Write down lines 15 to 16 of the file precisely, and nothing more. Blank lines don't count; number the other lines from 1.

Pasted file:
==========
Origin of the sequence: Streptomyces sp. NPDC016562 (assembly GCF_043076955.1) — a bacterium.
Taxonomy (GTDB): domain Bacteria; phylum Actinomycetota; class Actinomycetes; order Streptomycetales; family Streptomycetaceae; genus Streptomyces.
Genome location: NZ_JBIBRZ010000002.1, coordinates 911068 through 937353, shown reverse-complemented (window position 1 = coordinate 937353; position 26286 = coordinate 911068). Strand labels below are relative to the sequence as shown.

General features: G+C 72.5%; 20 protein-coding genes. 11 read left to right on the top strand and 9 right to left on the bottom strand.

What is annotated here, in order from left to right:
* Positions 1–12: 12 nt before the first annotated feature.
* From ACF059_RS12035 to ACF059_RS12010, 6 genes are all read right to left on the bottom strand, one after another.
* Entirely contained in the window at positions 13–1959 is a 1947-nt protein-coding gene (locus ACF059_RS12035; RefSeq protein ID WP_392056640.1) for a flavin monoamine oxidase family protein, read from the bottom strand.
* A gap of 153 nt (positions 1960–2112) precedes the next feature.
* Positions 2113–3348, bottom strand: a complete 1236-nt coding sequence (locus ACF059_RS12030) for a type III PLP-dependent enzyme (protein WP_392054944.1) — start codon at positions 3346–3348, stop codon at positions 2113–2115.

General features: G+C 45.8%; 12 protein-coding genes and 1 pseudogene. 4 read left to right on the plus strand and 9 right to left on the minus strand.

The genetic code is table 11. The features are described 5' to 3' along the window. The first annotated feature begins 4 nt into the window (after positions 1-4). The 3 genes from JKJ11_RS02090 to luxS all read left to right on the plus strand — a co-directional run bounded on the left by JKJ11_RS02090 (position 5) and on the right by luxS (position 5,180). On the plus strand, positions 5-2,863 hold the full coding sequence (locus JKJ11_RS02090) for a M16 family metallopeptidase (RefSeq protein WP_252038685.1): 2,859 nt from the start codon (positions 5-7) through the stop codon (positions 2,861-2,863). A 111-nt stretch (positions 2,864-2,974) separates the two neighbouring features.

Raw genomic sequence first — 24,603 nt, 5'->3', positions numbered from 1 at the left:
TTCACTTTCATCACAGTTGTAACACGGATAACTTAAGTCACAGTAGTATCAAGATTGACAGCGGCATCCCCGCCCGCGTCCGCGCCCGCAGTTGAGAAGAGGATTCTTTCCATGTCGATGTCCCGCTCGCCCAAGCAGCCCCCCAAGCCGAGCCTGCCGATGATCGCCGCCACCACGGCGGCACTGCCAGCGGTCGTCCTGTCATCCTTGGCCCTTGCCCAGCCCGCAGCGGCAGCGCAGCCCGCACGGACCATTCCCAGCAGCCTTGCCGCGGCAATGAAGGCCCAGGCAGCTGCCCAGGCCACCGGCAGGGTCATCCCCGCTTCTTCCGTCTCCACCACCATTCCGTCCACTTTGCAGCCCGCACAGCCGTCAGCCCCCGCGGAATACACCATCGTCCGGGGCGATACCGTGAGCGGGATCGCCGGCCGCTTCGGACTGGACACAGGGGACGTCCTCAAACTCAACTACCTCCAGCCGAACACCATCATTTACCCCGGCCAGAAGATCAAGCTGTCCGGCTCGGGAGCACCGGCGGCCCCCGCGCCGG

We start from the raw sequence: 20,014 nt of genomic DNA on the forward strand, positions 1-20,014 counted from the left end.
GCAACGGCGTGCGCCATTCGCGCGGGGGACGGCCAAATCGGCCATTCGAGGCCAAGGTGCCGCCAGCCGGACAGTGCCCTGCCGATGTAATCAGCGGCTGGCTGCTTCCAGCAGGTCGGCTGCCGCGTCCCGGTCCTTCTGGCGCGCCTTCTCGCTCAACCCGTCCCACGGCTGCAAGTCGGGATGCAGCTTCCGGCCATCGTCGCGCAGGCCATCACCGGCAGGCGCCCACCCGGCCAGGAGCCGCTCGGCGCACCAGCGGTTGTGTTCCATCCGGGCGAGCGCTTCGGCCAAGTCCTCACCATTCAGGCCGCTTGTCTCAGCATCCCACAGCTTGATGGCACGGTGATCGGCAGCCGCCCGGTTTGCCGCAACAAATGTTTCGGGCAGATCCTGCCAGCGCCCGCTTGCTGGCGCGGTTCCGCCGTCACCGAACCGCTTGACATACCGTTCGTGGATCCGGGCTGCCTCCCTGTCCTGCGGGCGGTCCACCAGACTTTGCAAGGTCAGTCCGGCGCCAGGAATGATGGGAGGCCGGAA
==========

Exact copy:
We start from the raw sequence: 20,014 nt of genomic DNA on the forward strand, positions 1-20,014 counted from the left end.
GCAACGGCGTGCGCCATTCGCGCGGGGGACGGCCAAATCGGCCATTCGAGGCCAAGGTGCCGCCAGCCGGACAGTGCCCTGCCGATGTAATCAGCGGCTGGCTGCTTCCAGCAGGTCGGCTGCCGCGTCCCGGTCCTTCTGGCGCGCCTTCTCGCTCAACCCGTCCCACGGCTGCAAGTCGGGATGCAGCTTCCGGCCATCGTCGCGCAGGCCATCACCGGCAGGCGCCCACCCGGCCAGGAGCCGCTCGGCGCACCAGCGGTTGTGTTCCATCCGGGCGAGCGCTTCGGCCAAGTCCTCACCATTCAGGCCGCTTGTCTCAGCATCCCACAGCTTGATGGCACGGTGATCGGCAGCCGCCCGGTTTGCCGCAACAAATGTTTCGGGCAGATCCTGCCAGCGCCCGCTTGCTGGCGCGGTTCCGCCGTCACCGAACCGCTTGACATACCGTTCGTGGATCCGGGCTGCCTCCCTGTCCTGCGGGCGGTCCACCAGACTTTGCAAGGTCAGTCCGGCGCCAGGAATGATGGGAGGCCGGAA